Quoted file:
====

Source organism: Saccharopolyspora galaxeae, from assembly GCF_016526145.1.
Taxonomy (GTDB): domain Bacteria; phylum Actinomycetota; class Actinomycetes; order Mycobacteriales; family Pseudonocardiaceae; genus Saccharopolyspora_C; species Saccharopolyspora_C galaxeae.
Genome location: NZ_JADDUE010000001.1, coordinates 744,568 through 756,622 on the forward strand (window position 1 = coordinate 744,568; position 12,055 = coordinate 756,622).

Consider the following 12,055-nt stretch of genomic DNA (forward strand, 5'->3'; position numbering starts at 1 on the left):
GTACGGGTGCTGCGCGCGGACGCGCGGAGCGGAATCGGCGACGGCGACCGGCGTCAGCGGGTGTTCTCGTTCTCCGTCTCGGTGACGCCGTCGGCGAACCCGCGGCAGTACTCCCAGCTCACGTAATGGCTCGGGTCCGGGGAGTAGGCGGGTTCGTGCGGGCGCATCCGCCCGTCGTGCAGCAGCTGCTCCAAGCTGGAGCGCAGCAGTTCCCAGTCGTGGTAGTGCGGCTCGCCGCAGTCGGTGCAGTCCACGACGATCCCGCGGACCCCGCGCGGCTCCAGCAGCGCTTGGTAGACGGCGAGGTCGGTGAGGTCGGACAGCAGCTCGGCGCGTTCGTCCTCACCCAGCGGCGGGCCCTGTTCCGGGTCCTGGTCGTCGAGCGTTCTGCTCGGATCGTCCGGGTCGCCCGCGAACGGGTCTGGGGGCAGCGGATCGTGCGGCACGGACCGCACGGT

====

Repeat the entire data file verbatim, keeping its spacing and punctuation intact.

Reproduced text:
Source organism: Saccharopolyspora galaxeae, from assembly GCF_016526145.1.
Taxonomy (GTDB): domain Bacteria; phylum Actinomycetota; class Actinomycetes; order Mycobacteriales; family Pseudonocardiaceae; genus Saccharopolyspora_C; species Saccharopolyspora_C galaxeae.
Genome location: NZ_JADDUE010000001.1, coordinates 744,568 through 756,622 on the forward strand (window position 1 = coordinate 744,568; position 12,055 = coordinate 756,622).

Consider the following 12,055-nt stretch of genomic DNA (forward strand, 5'->3'; position numbering starts at 1 on the left):
GTACGGGTGCTGCGCGCGGACGCGCGGAGCGGAATCGGCGACGGCGACCGGCGTCAGCGGGTGTTCTCGTTCTCCGTCTCGGTGACGCCGTCGGCGAACCCGCGGCAGTACTCCCAGCTCACGTAATGGCTCGGGTCCGGGGAGTAGGCGGGTTCGTGCGGGCGCATCCGCCCGTCGTGCAGCAGCTGCTCCAAGCTGGAGCGCAGCAGTTCCCAGTCGTGGTAGTGCGGCTCGCCGCAGTCGGTGCAGTCCACGACGATCCCGCGGACCCCGCGCGGCTCCAGCAGCGCTTGGTAGACGGCGAGGTCGGTGAGGTCGGACAGCAGCTCGGCGCGTTCGTCCTCACCCAGCGGCGGGCCCTGTTCCGGGTCCTGGTCGTCGAGCGTTCTGCTCGGATCGTCCGGGTCGCCCGCGAACGGGTCTGGGGGCAGCGGATCGTGCGGCACGGACCGCACGGT